Thank you for your question regarding your 15 year old boy that has just come through to me. It definitely sounds as though he is not feeling very well and the fact he has been vomiting for so long as well blood coming from his nose indicates he probably has some abdominal discomfort. There are quite a number of things that could be going on here from an acute gastroenteritis (from getting into the trash, something or she shouldn't have - or even from the raw meat - particularly if it was chicken), a toxicity (sush as rat bait) or something like an obstruction (partial or complete within his bowel) . If this has been going on all day and your dog has not had anything to eat or drink, then I would definitely encourage you to get your dog examined at your local Vet or emergency vet. It is much better being safe than sorry in these situations as there could be a myriad of things going on here and only a full Veterinary physical examination can help pinpoint the cause of the problem in order to instigate a treatment and of course set your mind at ease and give your Lotsa Mopsa boy some comfort from todays events!
Whatever the case you will definitely need to visit your Vet in the morning - unless he seems absolutely symptomless. Please keep a close eye on your dog's mucus membranes, capillary refill time and respiratory rate tonight as follows:
Mucus membranes - flip his lip and look at the color of the gums. They should maintain a nice salmon pink color. Get your dog to the emergency Vet if they appeal white or very pale pink, or if they are a dark deep red color.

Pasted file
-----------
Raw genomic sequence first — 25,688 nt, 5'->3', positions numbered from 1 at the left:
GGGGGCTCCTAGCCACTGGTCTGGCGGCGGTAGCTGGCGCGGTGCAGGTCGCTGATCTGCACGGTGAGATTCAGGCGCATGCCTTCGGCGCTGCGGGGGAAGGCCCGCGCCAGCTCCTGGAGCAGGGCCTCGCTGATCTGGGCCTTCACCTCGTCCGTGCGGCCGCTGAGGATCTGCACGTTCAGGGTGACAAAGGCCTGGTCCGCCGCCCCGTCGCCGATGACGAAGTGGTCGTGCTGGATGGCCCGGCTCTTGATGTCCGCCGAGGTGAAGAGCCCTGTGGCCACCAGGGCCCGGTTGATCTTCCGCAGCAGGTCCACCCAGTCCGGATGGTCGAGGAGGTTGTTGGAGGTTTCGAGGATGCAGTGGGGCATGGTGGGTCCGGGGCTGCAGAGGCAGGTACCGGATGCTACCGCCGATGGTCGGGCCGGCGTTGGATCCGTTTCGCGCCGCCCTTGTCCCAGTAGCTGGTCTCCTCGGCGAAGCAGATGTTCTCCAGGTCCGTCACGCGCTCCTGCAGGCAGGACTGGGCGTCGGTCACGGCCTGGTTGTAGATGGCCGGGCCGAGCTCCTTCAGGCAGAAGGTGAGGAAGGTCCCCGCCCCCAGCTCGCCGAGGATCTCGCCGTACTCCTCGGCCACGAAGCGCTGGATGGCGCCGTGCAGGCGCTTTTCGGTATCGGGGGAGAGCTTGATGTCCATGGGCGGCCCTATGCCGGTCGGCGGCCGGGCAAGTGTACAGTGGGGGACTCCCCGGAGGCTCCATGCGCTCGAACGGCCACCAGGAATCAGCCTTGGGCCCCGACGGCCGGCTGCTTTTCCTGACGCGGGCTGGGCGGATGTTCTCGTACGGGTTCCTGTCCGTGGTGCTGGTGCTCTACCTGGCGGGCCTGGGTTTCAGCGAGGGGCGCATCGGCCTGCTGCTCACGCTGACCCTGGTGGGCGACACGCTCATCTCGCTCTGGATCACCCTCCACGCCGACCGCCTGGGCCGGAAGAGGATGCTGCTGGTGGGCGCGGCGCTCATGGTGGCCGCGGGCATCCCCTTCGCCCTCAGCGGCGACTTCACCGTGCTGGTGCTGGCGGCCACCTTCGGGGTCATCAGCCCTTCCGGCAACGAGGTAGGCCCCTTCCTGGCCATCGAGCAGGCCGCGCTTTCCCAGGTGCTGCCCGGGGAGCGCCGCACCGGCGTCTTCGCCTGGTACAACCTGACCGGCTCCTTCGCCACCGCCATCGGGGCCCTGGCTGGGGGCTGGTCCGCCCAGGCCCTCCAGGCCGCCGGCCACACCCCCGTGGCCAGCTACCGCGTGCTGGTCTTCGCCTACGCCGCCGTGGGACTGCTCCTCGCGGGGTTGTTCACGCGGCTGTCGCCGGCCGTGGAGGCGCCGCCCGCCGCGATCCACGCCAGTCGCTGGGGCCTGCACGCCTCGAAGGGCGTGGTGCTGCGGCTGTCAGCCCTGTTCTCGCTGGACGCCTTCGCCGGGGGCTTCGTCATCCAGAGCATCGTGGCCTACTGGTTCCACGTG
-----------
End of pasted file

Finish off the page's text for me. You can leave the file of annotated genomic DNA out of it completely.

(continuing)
Capillary Refill time - this measures blood perfusion and test this by putting your thumb on his gum to apply pressure. After you release your thumb you will see the gum blanch. Capillary refill time is the amount of time it takes (in seconds) for the gum to return to a healthy pink color from the blanced white color. If 2 seconds or less don't worry - if it is taking significantly more time, again - off to the emergency Vet.
Respiratory Rate - if he is continuously panting throughout the night this is a sign of shock and or pain and a signal for a trip to the emergency Vet.
Please get in touch with your Vet or emergency Vet if these symptoms are ongoing or if you are overly concerned about your dog's current state of health. Please keep in touch and let me know how you get on. I hope this has been of help to you and do try and get some sleep tonight. If you can't sleep because you are worried - this is enough for me to tell you to visit your emergency vet now.
Thank you and please now click ACCEPT.
Dr M D Edwards